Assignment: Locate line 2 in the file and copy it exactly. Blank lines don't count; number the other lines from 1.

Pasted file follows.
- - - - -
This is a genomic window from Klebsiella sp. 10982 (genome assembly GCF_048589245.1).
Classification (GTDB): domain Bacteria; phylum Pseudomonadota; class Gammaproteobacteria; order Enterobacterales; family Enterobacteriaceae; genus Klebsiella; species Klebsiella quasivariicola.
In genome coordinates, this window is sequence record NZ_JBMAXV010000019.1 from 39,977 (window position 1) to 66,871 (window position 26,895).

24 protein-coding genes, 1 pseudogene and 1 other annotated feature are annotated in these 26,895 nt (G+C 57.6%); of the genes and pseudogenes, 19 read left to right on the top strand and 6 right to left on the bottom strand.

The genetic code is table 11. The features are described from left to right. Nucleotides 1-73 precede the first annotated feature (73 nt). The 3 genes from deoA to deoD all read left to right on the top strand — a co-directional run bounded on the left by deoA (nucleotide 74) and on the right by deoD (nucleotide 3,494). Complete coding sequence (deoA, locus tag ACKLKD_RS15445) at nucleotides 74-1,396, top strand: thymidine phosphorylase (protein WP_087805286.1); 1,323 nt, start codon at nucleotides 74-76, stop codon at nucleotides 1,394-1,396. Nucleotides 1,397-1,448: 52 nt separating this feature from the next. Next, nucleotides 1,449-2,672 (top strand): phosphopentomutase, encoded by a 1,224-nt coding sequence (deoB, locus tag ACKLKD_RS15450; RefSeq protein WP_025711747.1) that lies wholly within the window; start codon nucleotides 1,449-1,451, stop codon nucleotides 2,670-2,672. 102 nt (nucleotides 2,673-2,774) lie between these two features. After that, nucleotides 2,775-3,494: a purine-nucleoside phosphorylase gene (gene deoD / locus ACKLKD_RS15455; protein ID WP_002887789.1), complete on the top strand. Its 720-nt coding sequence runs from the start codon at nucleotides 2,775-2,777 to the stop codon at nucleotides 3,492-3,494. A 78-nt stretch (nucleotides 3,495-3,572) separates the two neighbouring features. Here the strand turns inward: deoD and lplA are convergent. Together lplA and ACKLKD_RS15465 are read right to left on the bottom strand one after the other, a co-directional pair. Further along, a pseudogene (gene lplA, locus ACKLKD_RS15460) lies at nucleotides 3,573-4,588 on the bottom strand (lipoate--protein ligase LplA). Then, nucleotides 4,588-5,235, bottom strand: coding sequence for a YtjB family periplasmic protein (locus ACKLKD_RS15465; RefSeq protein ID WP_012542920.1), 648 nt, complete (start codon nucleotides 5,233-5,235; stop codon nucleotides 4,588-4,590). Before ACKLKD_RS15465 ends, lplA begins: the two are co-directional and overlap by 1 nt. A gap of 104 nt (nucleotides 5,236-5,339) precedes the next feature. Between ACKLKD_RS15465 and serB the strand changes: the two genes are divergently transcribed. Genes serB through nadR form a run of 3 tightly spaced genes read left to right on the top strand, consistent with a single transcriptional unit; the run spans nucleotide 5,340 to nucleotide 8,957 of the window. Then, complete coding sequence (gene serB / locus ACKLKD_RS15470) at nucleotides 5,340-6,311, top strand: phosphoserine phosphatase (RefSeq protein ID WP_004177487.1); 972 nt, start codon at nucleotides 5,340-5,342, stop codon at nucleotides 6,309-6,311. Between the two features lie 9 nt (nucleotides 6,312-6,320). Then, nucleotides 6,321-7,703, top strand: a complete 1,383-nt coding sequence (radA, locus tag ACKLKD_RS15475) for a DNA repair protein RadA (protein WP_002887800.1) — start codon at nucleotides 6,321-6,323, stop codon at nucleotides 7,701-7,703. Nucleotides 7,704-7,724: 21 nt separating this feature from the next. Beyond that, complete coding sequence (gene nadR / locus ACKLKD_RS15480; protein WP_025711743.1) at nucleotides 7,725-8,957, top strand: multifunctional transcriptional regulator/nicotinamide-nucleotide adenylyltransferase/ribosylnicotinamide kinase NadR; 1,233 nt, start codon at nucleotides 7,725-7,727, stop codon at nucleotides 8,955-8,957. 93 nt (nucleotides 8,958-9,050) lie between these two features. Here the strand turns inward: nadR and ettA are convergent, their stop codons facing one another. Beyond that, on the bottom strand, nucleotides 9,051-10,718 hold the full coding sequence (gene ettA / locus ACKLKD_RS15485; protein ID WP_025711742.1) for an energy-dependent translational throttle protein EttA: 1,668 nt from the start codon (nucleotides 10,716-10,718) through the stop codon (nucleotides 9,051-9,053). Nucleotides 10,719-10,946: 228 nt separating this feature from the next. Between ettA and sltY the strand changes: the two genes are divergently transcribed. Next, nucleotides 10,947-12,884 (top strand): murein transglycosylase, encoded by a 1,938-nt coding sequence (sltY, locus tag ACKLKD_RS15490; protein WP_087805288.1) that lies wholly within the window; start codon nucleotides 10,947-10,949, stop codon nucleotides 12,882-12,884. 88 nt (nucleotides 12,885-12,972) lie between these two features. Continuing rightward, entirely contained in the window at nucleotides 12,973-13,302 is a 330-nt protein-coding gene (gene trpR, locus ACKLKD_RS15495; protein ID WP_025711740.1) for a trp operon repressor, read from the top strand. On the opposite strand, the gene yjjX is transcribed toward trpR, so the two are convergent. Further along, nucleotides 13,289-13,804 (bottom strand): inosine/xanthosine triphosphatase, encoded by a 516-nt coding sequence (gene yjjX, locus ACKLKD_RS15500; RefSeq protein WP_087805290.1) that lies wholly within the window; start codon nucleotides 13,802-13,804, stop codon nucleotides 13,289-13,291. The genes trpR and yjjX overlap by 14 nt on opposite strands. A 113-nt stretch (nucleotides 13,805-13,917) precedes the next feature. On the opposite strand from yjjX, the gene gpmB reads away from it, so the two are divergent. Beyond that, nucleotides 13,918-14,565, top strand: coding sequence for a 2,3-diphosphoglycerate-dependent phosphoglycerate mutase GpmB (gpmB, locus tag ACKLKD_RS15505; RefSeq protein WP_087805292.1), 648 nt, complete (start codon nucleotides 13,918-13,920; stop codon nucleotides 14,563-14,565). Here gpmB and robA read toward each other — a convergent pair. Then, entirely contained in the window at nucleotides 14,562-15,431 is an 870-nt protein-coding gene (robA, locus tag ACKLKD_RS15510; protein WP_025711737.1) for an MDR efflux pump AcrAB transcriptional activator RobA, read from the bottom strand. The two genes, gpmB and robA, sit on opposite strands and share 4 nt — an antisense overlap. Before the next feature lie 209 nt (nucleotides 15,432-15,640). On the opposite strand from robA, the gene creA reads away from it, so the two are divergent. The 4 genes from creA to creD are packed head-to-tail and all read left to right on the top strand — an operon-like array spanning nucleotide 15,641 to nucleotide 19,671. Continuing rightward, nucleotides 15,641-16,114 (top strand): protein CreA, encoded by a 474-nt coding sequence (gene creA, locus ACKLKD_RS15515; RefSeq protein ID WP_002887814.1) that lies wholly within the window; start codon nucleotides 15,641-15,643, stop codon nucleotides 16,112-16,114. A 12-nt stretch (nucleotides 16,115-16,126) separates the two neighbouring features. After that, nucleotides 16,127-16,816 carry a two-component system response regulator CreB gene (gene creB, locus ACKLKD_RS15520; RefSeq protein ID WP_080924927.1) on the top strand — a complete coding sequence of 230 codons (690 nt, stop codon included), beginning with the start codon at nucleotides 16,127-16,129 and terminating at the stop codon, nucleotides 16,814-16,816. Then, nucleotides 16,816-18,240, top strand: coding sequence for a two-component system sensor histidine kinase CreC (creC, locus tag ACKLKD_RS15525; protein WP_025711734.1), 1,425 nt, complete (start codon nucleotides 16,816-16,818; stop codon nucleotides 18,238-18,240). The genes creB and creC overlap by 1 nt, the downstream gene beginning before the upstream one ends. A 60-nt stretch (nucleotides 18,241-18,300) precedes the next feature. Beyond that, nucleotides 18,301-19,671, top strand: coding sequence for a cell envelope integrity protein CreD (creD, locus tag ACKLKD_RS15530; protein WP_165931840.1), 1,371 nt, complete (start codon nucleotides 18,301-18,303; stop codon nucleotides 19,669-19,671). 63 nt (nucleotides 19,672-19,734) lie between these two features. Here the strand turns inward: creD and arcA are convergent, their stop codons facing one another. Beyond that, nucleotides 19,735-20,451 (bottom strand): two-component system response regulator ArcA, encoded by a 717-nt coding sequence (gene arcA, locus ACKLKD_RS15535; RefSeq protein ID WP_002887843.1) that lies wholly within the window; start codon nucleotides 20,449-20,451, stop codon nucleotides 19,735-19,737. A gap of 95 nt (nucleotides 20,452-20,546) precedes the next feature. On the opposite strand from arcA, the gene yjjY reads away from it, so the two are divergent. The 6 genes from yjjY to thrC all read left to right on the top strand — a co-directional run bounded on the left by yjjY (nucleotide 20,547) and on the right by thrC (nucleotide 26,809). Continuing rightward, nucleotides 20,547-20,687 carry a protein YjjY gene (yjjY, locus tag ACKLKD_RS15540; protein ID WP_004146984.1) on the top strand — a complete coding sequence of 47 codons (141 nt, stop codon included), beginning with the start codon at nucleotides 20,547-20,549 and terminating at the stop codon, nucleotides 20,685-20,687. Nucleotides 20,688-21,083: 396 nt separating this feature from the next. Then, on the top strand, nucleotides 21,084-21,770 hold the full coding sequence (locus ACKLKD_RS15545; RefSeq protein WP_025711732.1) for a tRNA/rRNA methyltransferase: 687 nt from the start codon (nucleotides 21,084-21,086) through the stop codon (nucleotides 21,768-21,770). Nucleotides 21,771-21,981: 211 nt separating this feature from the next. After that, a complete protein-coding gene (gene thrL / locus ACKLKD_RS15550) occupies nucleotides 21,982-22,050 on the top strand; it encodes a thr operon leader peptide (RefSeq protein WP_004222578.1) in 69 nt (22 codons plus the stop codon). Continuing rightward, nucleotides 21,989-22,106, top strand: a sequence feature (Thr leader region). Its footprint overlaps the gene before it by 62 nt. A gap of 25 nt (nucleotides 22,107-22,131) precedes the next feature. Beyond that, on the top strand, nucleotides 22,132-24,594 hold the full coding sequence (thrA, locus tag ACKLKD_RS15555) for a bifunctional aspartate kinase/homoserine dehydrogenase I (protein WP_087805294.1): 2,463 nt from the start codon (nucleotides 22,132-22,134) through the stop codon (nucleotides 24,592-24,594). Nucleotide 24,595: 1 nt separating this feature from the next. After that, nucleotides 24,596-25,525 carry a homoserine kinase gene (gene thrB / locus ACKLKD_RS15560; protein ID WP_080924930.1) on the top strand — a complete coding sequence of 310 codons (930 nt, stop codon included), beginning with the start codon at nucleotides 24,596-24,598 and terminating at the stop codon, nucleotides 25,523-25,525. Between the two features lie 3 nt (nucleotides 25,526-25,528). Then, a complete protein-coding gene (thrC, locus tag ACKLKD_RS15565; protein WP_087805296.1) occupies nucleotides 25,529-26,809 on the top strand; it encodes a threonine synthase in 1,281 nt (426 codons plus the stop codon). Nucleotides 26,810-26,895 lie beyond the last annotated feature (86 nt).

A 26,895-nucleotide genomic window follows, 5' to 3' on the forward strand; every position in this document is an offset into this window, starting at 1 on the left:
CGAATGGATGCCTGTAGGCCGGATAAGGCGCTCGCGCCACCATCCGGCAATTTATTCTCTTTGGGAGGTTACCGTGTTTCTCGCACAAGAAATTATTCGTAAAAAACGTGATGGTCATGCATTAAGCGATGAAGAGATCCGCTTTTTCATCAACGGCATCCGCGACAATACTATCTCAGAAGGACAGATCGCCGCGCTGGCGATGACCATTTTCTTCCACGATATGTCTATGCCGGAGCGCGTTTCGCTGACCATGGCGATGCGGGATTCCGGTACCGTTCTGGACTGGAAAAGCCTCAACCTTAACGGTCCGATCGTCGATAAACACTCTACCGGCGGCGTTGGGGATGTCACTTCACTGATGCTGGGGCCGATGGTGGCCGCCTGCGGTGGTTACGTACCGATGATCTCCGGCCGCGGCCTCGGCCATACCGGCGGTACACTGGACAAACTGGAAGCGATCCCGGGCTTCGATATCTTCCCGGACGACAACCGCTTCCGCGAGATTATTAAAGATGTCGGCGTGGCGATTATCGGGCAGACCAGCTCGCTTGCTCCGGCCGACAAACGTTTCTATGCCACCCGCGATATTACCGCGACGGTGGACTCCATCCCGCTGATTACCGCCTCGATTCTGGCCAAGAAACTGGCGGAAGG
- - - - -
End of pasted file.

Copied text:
Classification (GTDB): domain Bacteria; phylum Pseudomonadota; class Gammaproteobacteria; order Enterobacterales; family Enterobacteriaceae; genus Klebsiella; species Klebsiella quasivariicola.